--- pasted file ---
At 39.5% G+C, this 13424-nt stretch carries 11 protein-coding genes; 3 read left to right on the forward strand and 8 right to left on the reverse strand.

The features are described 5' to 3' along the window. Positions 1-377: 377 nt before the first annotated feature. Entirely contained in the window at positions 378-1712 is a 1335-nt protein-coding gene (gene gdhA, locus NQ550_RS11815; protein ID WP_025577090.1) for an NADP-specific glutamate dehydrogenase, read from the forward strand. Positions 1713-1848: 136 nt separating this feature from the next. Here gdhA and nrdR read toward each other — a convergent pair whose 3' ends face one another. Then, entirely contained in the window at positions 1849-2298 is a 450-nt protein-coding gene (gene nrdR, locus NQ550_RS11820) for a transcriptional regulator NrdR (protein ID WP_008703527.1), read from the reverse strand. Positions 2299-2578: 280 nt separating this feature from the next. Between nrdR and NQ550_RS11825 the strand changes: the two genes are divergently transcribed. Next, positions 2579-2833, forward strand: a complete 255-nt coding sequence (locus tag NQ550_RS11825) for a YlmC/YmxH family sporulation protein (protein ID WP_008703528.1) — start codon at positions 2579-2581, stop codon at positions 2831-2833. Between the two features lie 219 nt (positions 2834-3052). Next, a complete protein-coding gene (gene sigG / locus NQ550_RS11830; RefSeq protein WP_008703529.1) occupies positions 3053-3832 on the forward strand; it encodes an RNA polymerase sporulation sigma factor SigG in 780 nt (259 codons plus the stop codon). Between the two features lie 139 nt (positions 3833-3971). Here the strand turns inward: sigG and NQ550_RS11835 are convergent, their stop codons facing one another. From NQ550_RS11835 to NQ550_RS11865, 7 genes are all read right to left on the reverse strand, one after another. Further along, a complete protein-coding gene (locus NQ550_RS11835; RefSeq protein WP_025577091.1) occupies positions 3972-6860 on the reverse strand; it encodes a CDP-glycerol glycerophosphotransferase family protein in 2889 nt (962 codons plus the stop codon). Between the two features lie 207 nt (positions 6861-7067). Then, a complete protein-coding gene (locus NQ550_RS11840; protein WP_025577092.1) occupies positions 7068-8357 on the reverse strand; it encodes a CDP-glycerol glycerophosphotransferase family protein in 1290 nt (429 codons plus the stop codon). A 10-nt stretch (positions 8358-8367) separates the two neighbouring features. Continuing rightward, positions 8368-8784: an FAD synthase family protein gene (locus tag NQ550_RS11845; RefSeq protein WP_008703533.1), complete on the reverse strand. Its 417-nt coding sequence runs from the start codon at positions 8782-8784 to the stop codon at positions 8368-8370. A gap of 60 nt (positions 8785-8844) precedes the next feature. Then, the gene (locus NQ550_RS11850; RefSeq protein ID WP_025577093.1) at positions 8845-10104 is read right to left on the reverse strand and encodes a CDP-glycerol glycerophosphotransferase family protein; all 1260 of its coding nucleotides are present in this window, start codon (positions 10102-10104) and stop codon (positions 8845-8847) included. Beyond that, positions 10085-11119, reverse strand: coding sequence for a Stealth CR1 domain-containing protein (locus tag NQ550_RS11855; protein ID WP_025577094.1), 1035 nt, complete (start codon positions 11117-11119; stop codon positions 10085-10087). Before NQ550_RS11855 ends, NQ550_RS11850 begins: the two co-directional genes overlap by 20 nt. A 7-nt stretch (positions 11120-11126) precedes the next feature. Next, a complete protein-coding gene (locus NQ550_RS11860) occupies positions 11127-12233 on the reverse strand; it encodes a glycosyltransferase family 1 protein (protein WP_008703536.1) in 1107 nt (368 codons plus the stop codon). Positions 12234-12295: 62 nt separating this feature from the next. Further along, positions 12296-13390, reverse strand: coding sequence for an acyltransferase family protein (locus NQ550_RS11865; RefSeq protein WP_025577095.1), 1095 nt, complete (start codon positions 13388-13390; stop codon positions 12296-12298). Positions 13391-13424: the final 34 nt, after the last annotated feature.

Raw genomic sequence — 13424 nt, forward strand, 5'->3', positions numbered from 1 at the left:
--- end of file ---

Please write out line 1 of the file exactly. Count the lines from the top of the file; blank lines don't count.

At 39.5% G+C, this 13424-nt stretch carries 11 protein-coding genes; 3 read left to right on the forward strand and 8 right to left on the reverse strand.